Thursday, February 22, 2007


Robinson Sentenced To Life During Emotional Hearing

Emotions were running high in Pike County Circuit Court this afternoon as Judge Eddy Coleman imposed a sentence of life in prison for James Robinson. Robinson was convicted of Murder last week by a Pike County Jury after a week long trial ending with the jury finding the 22 Robinson of Sidney guilty of killing his 21 month old step-daughter Holly Grace Lockard.
Prosecutors argued that James and his wife Amber Robinson caused the death of Lockard, who medical examiners testified died of blunt force trauma to the head and suffered many bruises and lacerations during her final days.
As sentencing got underway this afternoon Assistant Commonwealth Attorney Elizabeth Burchett asked that Holly’s Grandmother Jeannie Guest read a letter written for Judge Coleman to consider before imposing the sentence.
“We were fortunate to share many firsts with her (Holly Lockard). Her first tooth, her first steps… what’s been taken away is her first day at school, her first dance, going away to college, her first job and her future” stated a teary Guest as she pleaded her case to Coleman. “Her last six weeks were filled with fear, abuse neglect and broken bones all the way up until her death because of James Robinson.”
Judge Coleman then asked if there were any objections to opposing sentencing to which the gallery stood quiet.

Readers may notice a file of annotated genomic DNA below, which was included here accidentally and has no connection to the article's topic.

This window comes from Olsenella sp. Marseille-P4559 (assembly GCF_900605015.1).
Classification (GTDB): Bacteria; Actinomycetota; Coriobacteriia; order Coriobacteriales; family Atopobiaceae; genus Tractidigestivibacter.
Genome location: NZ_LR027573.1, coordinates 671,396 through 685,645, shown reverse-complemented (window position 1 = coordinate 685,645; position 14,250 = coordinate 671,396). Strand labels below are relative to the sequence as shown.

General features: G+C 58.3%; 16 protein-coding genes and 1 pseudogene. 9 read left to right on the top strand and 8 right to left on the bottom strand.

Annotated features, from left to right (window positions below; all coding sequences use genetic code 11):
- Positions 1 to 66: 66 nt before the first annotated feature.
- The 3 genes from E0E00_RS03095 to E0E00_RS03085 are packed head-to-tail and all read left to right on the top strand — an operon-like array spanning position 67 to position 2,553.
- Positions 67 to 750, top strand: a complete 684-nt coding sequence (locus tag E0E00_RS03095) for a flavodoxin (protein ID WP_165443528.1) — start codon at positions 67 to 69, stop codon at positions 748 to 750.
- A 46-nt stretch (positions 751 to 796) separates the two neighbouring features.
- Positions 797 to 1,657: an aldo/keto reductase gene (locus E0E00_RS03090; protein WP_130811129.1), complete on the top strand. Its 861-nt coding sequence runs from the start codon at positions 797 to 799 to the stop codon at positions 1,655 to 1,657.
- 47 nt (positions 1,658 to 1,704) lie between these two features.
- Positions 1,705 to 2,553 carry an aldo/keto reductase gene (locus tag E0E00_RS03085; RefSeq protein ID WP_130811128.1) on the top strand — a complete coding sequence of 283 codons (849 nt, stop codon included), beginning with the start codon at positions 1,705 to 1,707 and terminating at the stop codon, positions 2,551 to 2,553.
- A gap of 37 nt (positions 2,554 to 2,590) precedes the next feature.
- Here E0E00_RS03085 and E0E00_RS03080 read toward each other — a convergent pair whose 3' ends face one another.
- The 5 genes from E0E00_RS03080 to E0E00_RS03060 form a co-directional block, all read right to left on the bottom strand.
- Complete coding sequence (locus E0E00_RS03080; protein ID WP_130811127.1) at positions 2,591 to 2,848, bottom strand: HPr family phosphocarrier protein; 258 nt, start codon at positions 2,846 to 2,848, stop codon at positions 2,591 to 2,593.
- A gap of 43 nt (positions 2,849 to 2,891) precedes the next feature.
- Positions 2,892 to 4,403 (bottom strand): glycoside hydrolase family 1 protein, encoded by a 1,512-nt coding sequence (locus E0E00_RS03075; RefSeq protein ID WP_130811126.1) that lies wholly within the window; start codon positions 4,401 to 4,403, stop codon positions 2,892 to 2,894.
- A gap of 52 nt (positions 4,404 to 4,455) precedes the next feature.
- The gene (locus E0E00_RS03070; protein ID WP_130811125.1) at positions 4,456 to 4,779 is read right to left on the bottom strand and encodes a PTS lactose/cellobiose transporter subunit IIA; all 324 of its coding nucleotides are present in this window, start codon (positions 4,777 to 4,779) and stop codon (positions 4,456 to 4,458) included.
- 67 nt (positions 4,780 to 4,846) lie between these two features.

“Mr. Robinson I’ve reviewed the pre-sentence investigative report” Coleman said before continuing with the final phase of this murder trial. “I’m going to judge you as guilty of Murder and I’m going to impose the sentence recommended by the jury of life in a state penitentiary.”
Robinson has 30 days to file an appeal to his life sentence. He will be eligible for parole in 20 years.


Comair Files Suit Against FAA

Comair filed a law suit today against the federal government, saying the Federal Aviation Administration was negligent in having only one air traffic controller on duty when a plane crashed last year in Lexington killing 49 people. The suit says the United States government breached its duty to control taxiing and departing aircraft at Lexington's Blue Grass Airport. The crash happened Aug. 27 after the plane mistakenly turned onto a 3,500-foot runway in the dark, struggled to get airborne and went down in a field. Co-pilot James Polehinke was the only survivor. A week before the crash, an airport repaving project changed the taxi route leading to the 7,000-foot main runway that Comair Flight 5191 should have used.


Mine Safety Legislation A Step Closer To Law